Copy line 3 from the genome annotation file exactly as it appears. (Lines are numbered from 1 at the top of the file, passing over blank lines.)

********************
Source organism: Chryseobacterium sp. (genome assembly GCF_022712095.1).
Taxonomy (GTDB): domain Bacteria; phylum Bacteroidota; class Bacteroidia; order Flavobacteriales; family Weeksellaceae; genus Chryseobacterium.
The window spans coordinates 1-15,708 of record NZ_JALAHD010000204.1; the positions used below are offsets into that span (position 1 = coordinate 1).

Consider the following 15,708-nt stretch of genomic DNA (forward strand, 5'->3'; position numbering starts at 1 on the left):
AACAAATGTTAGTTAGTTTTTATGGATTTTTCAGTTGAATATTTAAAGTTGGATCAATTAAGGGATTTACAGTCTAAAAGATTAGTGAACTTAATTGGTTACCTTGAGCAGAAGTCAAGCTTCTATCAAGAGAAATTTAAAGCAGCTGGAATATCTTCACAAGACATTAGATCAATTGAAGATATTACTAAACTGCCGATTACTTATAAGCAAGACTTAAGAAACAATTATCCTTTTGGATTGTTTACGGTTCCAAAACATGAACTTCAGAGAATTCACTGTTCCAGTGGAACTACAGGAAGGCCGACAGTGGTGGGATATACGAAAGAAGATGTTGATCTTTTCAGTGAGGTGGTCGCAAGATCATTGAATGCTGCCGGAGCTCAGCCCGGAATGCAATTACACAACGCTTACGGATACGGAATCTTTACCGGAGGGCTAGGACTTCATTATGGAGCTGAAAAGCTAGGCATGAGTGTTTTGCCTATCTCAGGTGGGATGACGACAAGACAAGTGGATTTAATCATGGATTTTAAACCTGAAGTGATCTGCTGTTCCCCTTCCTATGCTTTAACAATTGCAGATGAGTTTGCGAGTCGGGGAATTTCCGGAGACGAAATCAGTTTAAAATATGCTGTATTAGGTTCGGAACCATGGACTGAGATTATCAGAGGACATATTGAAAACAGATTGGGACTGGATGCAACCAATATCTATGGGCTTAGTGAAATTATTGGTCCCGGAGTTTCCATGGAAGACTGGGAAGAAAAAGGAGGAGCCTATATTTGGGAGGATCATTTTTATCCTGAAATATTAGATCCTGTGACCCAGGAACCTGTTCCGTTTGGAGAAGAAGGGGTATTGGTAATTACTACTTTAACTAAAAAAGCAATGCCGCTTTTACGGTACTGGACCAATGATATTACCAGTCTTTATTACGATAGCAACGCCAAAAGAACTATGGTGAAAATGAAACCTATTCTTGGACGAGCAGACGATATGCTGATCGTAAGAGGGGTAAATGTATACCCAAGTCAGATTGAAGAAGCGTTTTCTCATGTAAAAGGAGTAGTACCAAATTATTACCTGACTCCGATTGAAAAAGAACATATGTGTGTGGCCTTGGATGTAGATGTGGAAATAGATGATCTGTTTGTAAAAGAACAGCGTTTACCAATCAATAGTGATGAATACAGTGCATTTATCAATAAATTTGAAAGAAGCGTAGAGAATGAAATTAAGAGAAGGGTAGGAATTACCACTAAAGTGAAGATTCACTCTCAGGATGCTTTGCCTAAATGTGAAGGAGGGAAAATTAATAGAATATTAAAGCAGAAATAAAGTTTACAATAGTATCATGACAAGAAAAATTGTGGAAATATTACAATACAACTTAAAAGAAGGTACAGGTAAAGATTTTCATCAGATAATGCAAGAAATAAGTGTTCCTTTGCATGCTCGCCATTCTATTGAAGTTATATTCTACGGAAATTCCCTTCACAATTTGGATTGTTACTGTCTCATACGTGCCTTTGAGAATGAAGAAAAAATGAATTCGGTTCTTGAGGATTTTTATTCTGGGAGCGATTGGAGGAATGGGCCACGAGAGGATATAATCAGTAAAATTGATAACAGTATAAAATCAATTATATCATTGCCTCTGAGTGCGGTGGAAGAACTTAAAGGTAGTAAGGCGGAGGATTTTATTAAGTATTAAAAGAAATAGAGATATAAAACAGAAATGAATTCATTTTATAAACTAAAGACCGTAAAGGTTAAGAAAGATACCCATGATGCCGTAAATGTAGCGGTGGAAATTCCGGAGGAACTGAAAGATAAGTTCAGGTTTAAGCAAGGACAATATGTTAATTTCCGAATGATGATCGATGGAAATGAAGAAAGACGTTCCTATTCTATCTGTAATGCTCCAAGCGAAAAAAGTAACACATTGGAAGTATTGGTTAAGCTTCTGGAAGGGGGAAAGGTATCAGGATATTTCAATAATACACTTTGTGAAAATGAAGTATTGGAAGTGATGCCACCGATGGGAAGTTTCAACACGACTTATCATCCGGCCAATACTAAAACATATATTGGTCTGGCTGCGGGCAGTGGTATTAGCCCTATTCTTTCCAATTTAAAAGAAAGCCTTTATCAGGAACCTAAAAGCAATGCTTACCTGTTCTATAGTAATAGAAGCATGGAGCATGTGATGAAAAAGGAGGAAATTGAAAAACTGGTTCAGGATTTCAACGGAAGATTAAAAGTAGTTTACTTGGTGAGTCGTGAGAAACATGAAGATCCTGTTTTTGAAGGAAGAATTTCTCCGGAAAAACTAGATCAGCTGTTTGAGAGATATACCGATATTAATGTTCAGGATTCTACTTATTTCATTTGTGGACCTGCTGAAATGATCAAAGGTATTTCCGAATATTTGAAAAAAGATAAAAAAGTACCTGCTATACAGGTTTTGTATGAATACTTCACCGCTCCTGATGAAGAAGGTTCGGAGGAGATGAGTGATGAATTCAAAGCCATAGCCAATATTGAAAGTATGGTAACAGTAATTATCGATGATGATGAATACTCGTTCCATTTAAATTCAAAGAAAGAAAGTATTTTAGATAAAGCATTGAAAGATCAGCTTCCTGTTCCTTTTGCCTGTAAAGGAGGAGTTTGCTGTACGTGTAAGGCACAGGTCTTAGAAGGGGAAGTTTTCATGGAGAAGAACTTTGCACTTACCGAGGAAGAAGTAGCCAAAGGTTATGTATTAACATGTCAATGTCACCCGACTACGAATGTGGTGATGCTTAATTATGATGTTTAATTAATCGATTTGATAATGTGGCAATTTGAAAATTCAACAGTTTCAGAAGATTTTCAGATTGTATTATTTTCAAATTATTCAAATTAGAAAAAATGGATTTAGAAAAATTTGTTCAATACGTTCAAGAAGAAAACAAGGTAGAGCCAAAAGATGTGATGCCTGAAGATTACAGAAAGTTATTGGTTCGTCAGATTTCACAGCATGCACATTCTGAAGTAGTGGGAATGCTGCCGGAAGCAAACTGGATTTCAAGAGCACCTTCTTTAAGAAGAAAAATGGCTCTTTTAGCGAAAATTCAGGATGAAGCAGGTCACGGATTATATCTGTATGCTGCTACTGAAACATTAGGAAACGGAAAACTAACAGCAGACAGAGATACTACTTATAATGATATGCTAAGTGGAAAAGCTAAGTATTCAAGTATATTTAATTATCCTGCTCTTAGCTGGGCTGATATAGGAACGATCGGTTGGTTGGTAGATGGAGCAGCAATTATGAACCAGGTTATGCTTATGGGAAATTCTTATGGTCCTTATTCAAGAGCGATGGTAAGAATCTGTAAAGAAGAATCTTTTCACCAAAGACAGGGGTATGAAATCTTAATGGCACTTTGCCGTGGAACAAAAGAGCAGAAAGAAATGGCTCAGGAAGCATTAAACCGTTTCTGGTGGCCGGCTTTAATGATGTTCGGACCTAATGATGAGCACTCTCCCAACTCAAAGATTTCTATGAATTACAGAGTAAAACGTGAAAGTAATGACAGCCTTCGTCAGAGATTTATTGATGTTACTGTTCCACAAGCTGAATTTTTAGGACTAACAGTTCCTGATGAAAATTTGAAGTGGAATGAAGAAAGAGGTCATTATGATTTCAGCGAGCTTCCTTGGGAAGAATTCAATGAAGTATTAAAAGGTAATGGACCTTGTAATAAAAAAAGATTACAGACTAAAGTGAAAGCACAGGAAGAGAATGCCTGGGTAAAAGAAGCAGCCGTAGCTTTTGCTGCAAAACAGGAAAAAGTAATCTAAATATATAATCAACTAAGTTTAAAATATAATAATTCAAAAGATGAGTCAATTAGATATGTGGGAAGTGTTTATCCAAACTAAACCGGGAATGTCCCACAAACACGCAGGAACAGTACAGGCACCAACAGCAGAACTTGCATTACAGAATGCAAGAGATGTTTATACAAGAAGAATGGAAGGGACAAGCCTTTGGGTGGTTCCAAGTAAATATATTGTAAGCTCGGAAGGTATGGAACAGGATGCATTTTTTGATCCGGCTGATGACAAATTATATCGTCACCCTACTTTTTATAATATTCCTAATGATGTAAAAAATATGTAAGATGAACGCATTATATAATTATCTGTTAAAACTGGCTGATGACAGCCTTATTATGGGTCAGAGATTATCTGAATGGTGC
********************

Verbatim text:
The window spans coordinates 1-15,708 of record NZ_JALAHD010000204.1; the positions used below are offsets into that span (position 1 = coordinate 1).